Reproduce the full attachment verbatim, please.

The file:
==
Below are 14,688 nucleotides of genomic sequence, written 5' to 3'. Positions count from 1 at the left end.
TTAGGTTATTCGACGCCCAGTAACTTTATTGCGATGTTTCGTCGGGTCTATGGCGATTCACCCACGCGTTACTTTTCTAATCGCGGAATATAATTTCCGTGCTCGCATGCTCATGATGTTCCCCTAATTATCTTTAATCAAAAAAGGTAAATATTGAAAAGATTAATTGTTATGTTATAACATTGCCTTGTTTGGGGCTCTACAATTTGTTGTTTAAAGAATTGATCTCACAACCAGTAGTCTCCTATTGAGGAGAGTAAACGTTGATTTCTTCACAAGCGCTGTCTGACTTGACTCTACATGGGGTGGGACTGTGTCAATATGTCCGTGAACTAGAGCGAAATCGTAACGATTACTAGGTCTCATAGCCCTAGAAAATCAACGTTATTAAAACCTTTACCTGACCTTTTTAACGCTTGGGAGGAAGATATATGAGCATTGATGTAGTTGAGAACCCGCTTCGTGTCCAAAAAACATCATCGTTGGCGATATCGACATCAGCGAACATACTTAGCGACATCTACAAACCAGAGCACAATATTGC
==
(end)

Below are 14,688 nucleotides of genomic sequence, written 5' to 3'. Positions count from 1 at the left end.
TTAGGTTATTCGACGCCCAGTAACTTTATTGCGATGTTTCGTCGGGTCTATGGCGATTCACCCACGCGTTACTTTTCTAATCGCGGAATATAATTTCCGTGCTCGCATGCTCATGATGTTCCCCTAATTATCTTTAATCAAAAAAGGTAAATATTGAAAAGATTAATTGTTATGTTATAACATTGCCTTGTTTGGGGCTCTACAATTTGTTGTTTAAAGAATTGATCTCACAACCAGTAGTCTCCTATTGAGGAGAGTAAACGTTGATTTCTTCACAAGCGCTGTCTGACTTGACTCTACATGGGGTGGGACTGTGTCAATATGTCCGTGAACTAGAGCGAAATCGTAACGATTACTAGGTCTCATAGCCCTAGAAAATCAACGTTATTAAAACCTTTACCTGACCTTTTTAACGCTTGGGAGGAAGATATATGAGCATTGATGTAGTTGAGAACCCGCTTCGTGTCCAAAAAACATCATCGTTGGCGATATCGACATCAGCGAACATACTTAGCGACATCTACAAACCAGAGCACAATATTGC